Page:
Meets MnTC Goal Area 3. This course provides an overview of the structure and function of microorganisms, including archaea, bacteria, viruses, fungi and parasites. Students will examine the molecular diversity, genetics, physiology and ecology of these organisms in relation to microbial evolution, industrial and applied applications, and host-pathogen interactions. Lecture is accompanied by laboratory experiences, including aseptic technique, differential staining procedures, cultural and physical characteristics, biochemical testing, microbial control, microbiology of water and soil, and identification of unknown cultures.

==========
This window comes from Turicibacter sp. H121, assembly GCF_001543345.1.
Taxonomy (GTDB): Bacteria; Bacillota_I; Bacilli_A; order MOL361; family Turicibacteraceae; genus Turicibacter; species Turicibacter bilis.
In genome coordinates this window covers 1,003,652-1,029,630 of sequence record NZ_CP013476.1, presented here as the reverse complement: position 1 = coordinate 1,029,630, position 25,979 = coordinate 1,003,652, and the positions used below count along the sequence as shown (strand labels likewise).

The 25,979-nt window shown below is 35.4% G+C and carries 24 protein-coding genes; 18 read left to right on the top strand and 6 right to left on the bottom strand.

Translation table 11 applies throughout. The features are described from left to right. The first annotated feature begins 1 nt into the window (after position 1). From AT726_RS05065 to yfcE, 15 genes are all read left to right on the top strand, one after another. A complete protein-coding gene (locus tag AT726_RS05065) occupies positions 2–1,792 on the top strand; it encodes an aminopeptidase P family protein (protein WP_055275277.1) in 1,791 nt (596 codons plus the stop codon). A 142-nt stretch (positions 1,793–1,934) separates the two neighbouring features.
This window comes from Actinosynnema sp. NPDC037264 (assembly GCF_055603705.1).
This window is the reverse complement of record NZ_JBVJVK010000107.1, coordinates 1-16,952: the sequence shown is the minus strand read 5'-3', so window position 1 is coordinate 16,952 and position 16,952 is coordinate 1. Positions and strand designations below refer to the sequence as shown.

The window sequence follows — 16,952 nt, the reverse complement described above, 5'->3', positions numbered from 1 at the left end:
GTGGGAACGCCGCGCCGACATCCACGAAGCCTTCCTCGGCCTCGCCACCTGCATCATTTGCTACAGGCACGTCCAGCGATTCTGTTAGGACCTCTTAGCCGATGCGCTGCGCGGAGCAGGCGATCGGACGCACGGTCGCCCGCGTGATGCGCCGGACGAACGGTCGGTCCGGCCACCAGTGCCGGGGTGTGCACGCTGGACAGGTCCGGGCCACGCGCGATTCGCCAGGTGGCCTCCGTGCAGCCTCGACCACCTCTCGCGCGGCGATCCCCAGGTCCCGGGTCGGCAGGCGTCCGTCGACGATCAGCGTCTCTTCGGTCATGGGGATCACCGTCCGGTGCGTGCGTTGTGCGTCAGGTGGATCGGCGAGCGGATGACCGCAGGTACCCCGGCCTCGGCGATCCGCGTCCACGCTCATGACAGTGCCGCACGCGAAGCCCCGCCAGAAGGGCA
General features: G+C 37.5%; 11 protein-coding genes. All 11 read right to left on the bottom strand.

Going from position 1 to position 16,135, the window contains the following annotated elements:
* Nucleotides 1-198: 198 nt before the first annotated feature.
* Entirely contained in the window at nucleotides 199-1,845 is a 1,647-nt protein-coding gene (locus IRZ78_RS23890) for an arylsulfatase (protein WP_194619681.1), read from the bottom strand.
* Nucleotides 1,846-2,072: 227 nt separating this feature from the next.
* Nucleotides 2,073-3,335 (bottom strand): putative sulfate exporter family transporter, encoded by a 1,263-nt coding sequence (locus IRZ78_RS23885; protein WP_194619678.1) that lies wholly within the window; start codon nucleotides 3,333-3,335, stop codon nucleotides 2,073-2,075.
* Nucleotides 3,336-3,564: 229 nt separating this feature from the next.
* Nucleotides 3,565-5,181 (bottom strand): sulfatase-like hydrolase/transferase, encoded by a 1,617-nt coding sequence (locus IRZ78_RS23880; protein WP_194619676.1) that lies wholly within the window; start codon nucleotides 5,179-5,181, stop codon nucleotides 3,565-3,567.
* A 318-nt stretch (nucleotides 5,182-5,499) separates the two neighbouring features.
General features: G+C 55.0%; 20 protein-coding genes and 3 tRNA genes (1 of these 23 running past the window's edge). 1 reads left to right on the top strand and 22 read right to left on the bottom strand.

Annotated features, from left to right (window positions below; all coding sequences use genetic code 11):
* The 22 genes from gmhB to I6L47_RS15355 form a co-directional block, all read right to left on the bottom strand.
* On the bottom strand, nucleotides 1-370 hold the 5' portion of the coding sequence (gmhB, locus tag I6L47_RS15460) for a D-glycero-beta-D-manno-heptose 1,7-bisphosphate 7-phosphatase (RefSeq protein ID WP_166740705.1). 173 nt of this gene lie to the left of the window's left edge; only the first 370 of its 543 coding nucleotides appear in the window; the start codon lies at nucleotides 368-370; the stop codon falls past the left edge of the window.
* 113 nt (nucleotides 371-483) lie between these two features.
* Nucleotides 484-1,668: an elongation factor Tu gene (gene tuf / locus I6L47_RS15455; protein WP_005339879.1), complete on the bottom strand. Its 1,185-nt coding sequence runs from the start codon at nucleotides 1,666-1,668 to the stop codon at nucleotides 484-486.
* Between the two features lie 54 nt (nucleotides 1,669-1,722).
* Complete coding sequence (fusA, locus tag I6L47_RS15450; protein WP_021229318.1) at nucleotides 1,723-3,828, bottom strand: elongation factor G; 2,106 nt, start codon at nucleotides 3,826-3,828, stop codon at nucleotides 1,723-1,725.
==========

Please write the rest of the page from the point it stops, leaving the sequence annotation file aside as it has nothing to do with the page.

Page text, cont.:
- Explain and apply fundamental concepts related to the taxonomy, structure, function and ecology of microbes including bacteria, viruses, fungi and protista.
- Use critical thinking skills to understand, evaluate and analyze processes related to microbes: a. Microbial pathogenesis b. The response of the mammalian immune system to microbial infection c. Microbial metabolic diversity d. Microbial biotechnology.
- Demonstrate ability to use the microscope, identify microbes, and perform several staining techniques.
- Utilize and understand the application of the isolation of microbes from the environment, food and water.
- Understand the action of antibiotics and disinfectants.
- Formulate a hypothesis, and conduct and analyze an experiment with a model organism.
- Organize, draft, edit and revise formal scientific writing.
- Read, interpret, incorporate and cite information and ideas from primary literature into writing.
3. Natural Sciences
Degrees that use this course
Associate of Science (AS)